Butterflies are pretty creatures that make naturally attractive subjects. With their gorgeous wings and dainty bodies, it is easy to see why butterfly photos are extremely popular, probably almost as much as sunset shots. Yet, it can be a bit of a challenge to capture butterflies since they are shy and can quickly flit away when surprised.
Here are some easy and effective ways to capture great butterfly photos:
Use composition techniques – no matter how pretty the butterfly is, you still need to mind the basics of composition if you want quality shots. Use everything in your arsenal, from Rule of Thirds to perspective. Make use of repeating patterns, lines and colors, and always keep your background free from distraction. A shallow depth of field often does the trick to separate the butterfly from a busy background such as a bunch of flowers.
Photo by Spettacolopuro
Be slow to approach but quick to shoot – if you spot a butterfly that you want to shoot, don’t scare it away by rushing in your excitement. Instead, slowly go closer until you can get a decent focus on it, and quickly shoot before it has the chance to fly away. Use your camera’s burst feature if it has one. This will allow you to capture many shots in the blink of an eye.
Shoot an uncommon butterfly angle – in many butterfly photos, these creatures are often taken with their wings spread wide or in profile as they cling to a flower or leaf. Make your photo more unique by shooting the butterfly at a different angle, such as head on while flying as seen in this photo below:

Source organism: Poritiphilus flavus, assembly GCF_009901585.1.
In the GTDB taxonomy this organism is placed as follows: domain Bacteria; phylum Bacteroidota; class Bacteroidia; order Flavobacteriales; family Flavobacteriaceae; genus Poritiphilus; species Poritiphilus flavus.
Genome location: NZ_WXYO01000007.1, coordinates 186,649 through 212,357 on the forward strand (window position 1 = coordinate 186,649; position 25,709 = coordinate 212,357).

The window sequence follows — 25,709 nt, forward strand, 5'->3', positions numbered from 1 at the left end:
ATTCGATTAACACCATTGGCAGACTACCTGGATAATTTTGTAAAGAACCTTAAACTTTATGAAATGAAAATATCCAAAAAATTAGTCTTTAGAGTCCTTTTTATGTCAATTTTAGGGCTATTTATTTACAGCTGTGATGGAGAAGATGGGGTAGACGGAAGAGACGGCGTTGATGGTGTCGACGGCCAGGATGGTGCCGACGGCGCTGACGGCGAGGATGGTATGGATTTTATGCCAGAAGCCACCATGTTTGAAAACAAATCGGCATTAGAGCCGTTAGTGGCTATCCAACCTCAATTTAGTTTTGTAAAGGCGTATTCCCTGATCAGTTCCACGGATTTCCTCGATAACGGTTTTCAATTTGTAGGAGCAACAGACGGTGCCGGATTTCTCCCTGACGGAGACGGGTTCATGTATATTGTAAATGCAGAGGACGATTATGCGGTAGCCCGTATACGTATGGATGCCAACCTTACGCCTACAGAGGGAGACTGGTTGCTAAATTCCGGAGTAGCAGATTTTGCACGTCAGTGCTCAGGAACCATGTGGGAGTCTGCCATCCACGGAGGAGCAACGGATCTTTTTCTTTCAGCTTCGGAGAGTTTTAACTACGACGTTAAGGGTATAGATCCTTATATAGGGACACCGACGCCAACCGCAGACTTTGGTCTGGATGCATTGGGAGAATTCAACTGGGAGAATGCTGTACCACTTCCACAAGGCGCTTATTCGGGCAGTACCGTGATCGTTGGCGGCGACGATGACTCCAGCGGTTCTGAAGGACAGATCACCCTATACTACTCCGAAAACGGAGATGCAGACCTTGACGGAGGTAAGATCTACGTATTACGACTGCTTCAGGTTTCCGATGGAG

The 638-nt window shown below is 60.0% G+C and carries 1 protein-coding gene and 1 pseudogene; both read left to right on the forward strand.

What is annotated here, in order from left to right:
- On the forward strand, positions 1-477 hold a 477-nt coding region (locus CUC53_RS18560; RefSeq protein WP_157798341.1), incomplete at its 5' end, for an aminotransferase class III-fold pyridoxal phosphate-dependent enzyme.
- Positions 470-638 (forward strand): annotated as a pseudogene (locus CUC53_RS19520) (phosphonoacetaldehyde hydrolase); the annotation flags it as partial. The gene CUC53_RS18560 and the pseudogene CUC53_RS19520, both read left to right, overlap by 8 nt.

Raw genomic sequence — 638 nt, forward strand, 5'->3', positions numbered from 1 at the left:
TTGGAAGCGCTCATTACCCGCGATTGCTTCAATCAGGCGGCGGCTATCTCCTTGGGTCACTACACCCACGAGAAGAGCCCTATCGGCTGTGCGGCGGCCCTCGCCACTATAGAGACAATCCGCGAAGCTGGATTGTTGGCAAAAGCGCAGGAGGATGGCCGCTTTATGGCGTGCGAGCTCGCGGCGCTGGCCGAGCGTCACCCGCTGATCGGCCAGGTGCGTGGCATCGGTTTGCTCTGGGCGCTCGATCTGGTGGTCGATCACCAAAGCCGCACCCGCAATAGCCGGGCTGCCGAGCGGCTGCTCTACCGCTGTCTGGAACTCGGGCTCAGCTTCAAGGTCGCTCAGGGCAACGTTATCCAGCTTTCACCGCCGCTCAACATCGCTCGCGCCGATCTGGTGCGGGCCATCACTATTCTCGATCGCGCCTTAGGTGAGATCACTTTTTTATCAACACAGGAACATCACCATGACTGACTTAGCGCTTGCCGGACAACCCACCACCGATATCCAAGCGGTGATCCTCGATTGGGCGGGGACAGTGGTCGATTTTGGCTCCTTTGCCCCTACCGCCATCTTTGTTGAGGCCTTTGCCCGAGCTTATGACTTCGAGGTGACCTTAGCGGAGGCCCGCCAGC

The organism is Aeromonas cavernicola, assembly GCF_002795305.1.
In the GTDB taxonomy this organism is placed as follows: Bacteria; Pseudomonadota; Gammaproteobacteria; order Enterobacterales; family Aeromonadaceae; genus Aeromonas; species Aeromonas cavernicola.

Photo by Flavio (back for a while…)
Take note of where the light is coming from – frontal lighting can show the fine detail of the butterfly, such as its iridescence; side lighting may cause shadows that you will want to avoid; and backlighting (as with the photo below) can make the wings’ colors appear more vibrant. Of course, results may vary depending on the light’s intensity, the butterfly’s position, etc. Observe how the light hits the butterfly at that particular time and decide how best to shoot it in relation to the light.
Photo by Randy Son of Robert
Visit a butterfly garden or flower field – butterflies might grace your garden time to time and sometimes, they are just nowhere to be found. If you want better chances of them being around when you want to shoot, you can visit a butterfly garden or a local field with lots of flowers. You can then have the opportunity to shoot varieties of butterflies, and most probably more than just one at a time.
Photo by YIM Hafiz
Get closer – most butterflies are small and you would need to get close if you want to capture the fine details of their bodies, such as their face and spindly legs. Usually, they won’t mind too much if you get close while they are busy sucking the nectar of flowers since they are preoccupied. Again, just don’t make any sudden movements that can alarm them into making a quick escape.
Photo by loco’s photos
Shoot during cooler times in the day – butterflies don’t move around much when the weather is cold, so if you want them to stay put while you take pictures, try shooting during early morning or late afternoon.
For more butterfly photo inspiration, check this post about 20 Gorgeous Butterfly Photos.